Culture Shocks

Culture Shocks (40 min radio interview), aired April 24 (episode #1394) Illegal wildlife trafficking is worth an estimated $20 billion a year behind drug and human trafficking; Animal Investigators documents this black market business.

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The Secret Life of Animals

                      The Secret Life of Animals (Aired April 19, 2009) Be the next Sherlock Holmes — of animal cases Call it CSI — for the animal world. But rather than searching your it on your TV directory, check out your local bookstore for “Animal Investigators.”…

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New England Cable Network

New England Cable Network: (Aired April 19, 2009) – Investigating crimes against wild animals with Laurel Neme

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Vermont Edition VPR – Wildlife CSI

Vermont Public Radio – Wildlife CSI Investigating illegal wildlife trafficking By Jane Lindholm Wildlife smuggling is a $20 billion-a-year business and the third-largest illegal trade worldwide. Dr. Laurel Neme is an international resource management consultant who lives in Huntington, Vermont. She’s just written a book about the world’s first and only CSI lab for wildlife, the…

Read More’s Wildlife Forensics Slide

Snippet from Q&A article: Most forensics labs are busy trying to solve human crimes; they don’t have time to find out who killed a walrus. TIME talked to Dr. Laurel Neme about her book, Animal Investigators, in which she explains the difficulties of tracking the wildlife black market, and the one laboratory — U.S. Fish and…

Read More Q&A Investigating Animal Crimes

Ever wonder where did the feathers on your fancy piece of jewelry came from? What about the ivory in your souvenir statue? The illegal wildlife trade nets about $20 million a year — less than drugs but more than weapons — and ounce-for-ounce, some animal products (such as rhino horn and bear gall bladders) are…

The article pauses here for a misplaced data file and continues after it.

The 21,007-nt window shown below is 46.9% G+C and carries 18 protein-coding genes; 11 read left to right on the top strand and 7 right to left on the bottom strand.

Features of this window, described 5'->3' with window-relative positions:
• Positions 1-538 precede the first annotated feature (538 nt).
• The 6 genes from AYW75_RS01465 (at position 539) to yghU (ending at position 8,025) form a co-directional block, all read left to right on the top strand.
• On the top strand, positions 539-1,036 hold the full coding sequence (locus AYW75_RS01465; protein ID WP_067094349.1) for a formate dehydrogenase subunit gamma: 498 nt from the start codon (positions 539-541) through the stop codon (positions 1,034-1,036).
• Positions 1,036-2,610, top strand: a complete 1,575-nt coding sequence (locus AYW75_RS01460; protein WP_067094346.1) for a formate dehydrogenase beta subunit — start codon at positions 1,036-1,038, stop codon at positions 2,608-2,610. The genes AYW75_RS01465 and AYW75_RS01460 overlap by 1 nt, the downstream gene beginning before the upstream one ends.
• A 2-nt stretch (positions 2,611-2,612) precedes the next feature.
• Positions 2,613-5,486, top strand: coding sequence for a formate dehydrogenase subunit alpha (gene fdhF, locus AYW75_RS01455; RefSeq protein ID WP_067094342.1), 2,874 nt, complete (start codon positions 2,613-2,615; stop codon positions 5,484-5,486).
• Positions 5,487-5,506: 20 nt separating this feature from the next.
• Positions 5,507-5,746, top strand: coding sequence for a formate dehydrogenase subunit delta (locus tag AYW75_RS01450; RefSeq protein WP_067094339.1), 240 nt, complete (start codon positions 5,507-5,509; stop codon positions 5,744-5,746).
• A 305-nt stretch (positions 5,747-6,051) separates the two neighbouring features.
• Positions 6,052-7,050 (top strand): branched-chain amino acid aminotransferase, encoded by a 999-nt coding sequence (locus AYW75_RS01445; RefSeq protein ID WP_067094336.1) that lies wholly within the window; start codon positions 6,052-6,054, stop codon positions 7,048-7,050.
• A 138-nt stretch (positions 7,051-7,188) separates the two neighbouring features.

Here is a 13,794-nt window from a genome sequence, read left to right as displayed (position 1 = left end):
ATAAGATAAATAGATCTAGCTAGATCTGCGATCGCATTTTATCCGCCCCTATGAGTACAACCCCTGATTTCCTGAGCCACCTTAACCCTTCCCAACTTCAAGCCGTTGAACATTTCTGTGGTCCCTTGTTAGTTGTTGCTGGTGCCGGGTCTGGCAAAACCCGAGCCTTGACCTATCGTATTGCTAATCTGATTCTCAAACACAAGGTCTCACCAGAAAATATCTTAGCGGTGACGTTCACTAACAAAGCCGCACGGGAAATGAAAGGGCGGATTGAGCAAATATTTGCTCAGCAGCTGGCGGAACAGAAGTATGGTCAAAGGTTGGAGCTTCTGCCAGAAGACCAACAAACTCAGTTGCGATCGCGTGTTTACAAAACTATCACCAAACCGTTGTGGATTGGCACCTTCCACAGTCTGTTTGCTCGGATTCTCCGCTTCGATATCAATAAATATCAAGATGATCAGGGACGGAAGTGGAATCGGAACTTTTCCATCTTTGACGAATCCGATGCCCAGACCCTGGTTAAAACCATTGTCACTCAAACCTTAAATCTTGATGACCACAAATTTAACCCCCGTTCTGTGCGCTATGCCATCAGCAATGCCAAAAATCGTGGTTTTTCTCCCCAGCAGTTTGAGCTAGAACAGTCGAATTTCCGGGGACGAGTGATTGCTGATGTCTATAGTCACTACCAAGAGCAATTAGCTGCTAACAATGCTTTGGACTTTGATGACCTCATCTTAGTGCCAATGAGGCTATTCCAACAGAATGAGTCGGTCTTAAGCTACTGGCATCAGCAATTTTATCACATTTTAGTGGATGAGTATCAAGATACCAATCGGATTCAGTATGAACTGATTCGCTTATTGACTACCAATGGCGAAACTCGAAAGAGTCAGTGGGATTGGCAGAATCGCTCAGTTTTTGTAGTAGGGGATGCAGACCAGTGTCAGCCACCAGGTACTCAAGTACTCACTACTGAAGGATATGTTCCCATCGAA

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Book Review by

Book explores how the world’s first wildlife forensics lab is solving crimes and saving endangered species April 13, 2009 by MCT  A new book explores how the world’s first wildlife forensics lab is solving crimes and saving endangered species. Not long ago, illegal wildlife smugglers could pretty much get away with murder. From selling polar…

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Burlington Free Press, Friday April 10, 2009

By Sarah Long, Free Press Staff Writer In researching “Animal Investigators,” author Laurel Neme combed through more than 80 case files and spent time with the agents at the laboratory to find a cross-section of cases that showcase different aspects of the lab — and also tell a fascinating story. The first case is of…

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Publisher’s Weekly Book Review

Animal Investigators: How the World’s First Wildlife Forensics Lab Is Solving Crimes and Saving Endangered Species Laurel A. Neme. Scribner, $25 (256p) ISBN 9781416550563 Few people realize that animal parts trafficking represents a large threat to the global ecosystem; writer and natural resource management expert Neme is one of them. Trading in rare goods highly…

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Jorge Pontes

I am so touched by your words about my work. Thanks for the recognition. Your book made my years of devotion worthy. I am impressed with the high level research you did. Congratulations for this outstanding piece of work. I hope thousands of people access your book. Persons like you will surely help saving our…

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Terry Grosz

Animal Investigators is not bad….it is outstanding!! My only complaint is that once I picked it up, I couldn’t put it down. Terry Grosz, former FWS Special Agent and author of Wildlife Wars

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